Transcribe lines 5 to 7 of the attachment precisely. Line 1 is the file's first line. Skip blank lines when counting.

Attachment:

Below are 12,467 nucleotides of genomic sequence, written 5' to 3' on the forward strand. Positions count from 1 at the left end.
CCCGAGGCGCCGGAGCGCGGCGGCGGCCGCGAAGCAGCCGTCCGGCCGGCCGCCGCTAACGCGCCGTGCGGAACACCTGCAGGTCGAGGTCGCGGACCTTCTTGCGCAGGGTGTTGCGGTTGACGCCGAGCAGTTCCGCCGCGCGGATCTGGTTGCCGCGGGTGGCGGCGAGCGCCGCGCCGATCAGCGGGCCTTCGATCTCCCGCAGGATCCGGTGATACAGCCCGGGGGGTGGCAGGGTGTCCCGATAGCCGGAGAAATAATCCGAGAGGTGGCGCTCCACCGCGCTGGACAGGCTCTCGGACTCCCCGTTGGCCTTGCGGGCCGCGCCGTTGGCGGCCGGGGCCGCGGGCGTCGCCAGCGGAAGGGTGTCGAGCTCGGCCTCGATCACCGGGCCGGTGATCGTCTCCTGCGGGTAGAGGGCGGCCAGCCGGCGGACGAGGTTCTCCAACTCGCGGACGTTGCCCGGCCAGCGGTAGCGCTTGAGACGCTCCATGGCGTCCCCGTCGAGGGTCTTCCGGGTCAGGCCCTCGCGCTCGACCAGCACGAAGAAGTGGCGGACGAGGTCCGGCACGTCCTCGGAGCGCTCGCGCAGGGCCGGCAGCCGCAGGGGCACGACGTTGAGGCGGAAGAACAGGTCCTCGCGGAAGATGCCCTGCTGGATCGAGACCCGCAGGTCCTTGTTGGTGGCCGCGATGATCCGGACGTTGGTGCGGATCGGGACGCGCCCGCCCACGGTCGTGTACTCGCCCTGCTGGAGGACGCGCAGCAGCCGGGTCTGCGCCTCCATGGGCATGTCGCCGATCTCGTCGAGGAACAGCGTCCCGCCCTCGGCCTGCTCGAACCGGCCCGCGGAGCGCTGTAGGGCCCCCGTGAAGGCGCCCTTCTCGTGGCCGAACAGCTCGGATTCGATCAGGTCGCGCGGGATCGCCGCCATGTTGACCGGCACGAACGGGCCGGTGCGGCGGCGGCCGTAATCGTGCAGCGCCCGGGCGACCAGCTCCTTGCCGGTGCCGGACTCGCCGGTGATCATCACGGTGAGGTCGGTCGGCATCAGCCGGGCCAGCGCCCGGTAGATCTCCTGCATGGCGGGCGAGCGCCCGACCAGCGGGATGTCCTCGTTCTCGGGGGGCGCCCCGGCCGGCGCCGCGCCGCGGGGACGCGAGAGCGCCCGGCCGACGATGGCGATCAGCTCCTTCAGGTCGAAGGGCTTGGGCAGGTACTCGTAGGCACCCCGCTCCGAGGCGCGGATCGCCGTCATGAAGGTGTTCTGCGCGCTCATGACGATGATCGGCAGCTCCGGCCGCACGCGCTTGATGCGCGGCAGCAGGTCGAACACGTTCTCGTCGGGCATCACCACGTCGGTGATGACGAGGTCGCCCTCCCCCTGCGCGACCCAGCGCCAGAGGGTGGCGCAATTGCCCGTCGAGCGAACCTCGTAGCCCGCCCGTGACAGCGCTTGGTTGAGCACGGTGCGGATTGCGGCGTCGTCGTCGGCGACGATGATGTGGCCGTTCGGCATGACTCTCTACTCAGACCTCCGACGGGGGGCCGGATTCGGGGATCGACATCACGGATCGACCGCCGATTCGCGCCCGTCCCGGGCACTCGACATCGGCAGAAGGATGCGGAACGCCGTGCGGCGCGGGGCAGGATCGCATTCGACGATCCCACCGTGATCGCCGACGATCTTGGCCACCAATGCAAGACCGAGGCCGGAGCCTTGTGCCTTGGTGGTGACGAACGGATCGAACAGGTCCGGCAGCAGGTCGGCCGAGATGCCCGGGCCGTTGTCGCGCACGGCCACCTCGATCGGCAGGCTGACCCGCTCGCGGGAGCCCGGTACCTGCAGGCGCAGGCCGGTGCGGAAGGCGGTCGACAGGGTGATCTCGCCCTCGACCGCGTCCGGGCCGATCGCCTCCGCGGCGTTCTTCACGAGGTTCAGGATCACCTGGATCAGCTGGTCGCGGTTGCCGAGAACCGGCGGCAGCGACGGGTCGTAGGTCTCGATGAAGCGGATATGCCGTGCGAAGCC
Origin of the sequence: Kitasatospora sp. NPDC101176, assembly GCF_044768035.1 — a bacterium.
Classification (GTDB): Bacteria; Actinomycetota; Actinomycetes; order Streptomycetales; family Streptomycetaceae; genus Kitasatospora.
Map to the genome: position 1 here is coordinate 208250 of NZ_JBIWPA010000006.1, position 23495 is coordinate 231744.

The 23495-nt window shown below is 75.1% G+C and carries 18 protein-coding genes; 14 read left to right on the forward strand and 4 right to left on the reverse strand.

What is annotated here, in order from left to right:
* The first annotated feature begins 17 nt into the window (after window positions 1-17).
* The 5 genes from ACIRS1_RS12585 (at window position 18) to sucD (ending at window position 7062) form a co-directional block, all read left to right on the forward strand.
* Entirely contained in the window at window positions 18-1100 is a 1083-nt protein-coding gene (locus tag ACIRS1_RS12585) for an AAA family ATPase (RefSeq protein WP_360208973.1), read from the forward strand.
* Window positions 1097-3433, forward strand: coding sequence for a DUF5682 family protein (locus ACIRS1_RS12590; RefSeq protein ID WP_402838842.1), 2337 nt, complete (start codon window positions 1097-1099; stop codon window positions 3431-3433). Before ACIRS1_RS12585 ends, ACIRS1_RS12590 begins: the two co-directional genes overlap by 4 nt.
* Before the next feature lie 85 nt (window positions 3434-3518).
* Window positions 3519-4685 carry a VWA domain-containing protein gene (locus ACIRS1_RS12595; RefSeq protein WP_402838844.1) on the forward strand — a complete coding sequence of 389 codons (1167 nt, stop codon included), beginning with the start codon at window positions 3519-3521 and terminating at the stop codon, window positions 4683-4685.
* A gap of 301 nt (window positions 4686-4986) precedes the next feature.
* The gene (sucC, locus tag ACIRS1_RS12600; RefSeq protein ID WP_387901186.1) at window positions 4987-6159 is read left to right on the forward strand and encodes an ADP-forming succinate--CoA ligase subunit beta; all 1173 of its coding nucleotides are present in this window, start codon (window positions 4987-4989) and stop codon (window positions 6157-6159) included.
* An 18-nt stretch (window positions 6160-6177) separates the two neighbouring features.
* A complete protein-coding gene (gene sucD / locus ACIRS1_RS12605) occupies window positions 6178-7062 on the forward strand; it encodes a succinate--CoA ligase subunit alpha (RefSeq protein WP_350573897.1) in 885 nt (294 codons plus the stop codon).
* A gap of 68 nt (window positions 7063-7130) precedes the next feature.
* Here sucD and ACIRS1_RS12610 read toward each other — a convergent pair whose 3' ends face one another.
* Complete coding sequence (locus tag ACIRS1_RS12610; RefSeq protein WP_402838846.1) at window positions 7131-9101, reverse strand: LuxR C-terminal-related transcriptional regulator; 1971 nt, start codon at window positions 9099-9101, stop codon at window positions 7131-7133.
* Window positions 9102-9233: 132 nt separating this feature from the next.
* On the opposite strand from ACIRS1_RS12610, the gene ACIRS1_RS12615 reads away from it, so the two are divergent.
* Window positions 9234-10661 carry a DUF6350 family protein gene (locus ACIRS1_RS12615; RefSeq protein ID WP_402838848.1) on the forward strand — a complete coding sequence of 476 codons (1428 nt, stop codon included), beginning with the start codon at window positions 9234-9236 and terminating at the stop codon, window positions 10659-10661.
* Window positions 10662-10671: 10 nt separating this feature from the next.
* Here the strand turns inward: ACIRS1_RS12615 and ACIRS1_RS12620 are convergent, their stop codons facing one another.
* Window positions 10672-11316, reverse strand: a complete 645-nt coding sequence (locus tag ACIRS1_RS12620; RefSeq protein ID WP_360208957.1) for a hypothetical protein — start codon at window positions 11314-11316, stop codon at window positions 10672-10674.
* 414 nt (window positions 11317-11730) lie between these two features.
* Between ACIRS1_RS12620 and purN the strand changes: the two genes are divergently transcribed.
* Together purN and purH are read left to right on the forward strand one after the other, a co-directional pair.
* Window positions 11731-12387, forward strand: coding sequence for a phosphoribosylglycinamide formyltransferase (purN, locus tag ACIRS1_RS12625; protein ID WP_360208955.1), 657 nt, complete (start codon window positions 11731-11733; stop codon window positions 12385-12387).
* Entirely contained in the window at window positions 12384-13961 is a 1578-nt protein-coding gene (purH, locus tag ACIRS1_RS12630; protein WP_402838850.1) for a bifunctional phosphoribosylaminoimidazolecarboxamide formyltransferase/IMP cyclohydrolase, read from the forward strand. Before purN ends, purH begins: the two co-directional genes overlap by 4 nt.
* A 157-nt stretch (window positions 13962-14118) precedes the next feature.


Map to the genome: position 1 here is coordinate 208250 of NZ_JBIWPA010000006.1, position 23495 is coordinate 231744.

The 23495-nt window shown below is 75.1% G+C and carries 18 protein-coding genes; 14 read left to right on the forward strand and 4 right to left on the reverse strand.

What is annotated here, in order from left to right: